In accordance with one embodiment, remote control device 11 includes cross-reference information that associates serial numbers with codeset numbers. RFID reader 15 in remote control device 11 interrogates the manufacturer's RFID transponder in the television and reads back the serial number. Microcontroller 28 of remote control device 11 then uses the serial number to index a cross-reference table in memory 29 to lookup the particular codeset associated with the serial number. Information other than serial numbers may also be used as inputs to the cross-reference table. The consumer may, for example, enter certain easy-to-enter information such as the brand of the television, and this information in combination with the serial number is used to determine the associated codeset.
Although the present invention has been described in connection with certain specific embodiments for instructional purposes, the present invention is not limited thereto. Although energy is transferred from RFID reader 15 to RFID transponder 13 via inductive coupling, and programming signal 20 is transmitted using absorption modulation, system 10 can transfer energy and information using other mechanisms. For example, system 10 can employ backscatter coupling in which a small portion of an RF signal from RFID reader 15 is reflected by RFID transponder 13 back to RFID reader 15. The reflected signal is modulated and encoded with codeset information.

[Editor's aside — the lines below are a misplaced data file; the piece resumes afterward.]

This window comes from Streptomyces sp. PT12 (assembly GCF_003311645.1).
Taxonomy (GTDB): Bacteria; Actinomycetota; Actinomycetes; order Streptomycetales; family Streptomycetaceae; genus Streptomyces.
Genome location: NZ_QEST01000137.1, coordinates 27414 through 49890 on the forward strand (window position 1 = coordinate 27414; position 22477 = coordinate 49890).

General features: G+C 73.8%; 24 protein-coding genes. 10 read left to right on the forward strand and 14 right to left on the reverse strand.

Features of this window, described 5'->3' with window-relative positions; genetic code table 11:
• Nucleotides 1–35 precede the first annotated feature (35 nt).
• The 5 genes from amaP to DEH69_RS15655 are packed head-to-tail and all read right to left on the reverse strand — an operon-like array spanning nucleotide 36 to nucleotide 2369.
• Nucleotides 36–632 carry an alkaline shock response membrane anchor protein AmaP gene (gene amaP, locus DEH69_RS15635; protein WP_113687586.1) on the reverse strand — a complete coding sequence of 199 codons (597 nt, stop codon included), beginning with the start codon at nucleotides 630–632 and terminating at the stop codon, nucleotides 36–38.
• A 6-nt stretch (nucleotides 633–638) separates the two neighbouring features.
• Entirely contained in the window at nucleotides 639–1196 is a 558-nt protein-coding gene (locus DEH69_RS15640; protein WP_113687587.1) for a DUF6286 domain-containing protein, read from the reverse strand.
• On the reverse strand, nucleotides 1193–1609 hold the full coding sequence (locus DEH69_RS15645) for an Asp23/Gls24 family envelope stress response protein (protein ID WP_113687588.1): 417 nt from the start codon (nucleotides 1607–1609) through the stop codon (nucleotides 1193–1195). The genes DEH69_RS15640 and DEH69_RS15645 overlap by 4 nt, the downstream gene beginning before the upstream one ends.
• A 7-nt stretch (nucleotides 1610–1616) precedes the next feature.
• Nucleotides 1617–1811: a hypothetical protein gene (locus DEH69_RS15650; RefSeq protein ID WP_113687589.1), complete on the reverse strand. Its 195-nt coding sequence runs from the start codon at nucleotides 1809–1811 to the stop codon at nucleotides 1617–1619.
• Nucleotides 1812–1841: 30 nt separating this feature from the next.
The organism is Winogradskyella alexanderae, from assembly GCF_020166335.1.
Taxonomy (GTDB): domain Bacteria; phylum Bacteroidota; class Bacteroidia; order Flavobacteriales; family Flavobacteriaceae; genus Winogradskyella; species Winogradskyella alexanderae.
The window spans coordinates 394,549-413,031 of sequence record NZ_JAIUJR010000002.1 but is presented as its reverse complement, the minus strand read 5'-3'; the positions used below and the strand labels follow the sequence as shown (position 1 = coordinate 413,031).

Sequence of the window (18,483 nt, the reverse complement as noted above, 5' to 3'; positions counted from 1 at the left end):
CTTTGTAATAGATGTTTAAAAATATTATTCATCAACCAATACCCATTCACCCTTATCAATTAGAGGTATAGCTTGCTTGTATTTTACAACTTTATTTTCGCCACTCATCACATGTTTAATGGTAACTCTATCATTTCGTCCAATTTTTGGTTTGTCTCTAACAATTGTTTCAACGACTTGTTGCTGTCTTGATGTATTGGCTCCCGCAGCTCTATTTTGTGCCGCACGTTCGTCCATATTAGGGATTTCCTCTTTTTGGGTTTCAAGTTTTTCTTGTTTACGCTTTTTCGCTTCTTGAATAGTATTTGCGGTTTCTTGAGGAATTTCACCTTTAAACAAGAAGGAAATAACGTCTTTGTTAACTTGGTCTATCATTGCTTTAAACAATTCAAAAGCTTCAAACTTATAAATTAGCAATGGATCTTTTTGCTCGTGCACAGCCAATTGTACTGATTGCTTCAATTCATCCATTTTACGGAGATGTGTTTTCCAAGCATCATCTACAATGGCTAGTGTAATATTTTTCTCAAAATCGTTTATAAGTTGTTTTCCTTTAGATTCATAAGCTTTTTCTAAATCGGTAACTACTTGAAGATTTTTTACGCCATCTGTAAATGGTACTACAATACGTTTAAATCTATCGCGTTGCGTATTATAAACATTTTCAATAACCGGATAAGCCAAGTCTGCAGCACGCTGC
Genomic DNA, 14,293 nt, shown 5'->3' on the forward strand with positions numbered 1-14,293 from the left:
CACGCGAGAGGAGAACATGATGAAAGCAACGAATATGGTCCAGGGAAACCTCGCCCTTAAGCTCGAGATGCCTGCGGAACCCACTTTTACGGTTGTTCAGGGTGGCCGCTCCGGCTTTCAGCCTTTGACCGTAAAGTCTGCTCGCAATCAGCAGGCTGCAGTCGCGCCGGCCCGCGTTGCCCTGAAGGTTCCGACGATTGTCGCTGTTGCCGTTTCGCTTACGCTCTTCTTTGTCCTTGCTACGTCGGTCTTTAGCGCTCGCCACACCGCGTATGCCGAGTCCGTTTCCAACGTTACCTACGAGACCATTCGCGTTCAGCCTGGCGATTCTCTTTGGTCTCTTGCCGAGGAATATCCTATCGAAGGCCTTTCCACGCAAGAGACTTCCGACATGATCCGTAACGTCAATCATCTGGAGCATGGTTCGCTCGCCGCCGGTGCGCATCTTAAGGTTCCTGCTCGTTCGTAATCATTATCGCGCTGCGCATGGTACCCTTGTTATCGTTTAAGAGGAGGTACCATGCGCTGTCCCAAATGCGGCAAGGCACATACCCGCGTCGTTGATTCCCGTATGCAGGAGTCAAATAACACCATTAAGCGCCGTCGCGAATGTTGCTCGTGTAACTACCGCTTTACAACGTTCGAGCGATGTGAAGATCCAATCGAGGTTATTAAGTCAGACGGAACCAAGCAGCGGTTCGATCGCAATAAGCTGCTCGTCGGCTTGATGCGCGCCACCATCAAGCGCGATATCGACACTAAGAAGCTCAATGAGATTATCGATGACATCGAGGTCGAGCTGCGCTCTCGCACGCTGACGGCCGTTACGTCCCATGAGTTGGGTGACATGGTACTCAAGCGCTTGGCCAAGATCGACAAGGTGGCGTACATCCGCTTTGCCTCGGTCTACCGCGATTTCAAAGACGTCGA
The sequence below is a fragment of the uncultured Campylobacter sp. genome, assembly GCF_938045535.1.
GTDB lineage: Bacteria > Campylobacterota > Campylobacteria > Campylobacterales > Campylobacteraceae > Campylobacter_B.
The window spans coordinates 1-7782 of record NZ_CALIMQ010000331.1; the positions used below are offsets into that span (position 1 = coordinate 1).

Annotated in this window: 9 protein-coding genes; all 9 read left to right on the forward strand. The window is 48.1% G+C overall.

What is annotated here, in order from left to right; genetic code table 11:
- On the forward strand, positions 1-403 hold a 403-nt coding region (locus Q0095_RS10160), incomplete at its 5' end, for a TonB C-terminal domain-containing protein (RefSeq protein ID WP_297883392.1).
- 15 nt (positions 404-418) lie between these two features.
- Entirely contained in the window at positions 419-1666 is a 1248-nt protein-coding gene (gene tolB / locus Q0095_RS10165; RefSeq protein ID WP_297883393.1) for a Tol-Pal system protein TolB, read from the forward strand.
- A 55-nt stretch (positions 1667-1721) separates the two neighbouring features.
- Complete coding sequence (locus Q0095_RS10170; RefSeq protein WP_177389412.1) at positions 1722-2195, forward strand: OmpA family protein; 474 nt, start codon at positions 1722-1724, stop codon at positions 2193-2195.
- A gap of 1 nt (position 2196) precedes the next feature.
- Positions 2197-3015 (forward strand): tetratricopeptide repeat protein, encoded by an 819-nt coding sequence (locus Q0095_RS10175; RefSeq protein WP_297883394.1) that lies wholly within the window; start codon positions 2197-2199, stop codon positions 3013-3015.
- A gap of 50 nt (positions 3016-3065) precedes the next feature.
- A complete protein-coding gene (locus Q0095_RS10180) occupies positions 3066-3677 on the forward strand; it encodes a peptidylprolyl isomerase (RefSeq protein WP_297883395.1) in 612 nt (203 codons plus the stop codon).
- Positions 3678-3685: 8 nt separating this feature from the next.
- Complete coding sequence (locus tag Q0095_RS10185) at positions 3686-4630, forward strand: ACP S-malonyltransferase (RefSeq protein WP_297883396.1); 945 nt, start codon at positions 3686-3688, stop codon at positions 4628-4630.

Although energy is transferred from RFID reader 15 to RFID transponder 13 in the embodiments of system 10 described above, the RFID transponder can be powered by a magnetic field leaking out of the power cord of electronic consumer device 12. In this way, the RFID transponder is charged using energy from the 60 Hz wall current, as opposed to energy from battery 27. The RFID transponder is attached to the power cord or to electronic consumer device 12 somewhere near the power cord. When electronic consumer device 12 is turned on, the RFID transponder constantly absorbs energy from the alternating magnetic field that is associated with the alternating electric field of the 60 Hz wall current. The RFID transponder then uses the energy to power circuitry that generates a programming signal containing a designation of a codeset or a complete codeset. Control logic in RFID transponder can be programmed to transmit bursts of the programming signal at regular intervals, for example, every five seconds, while RFID transponder is constantly absorbing energy.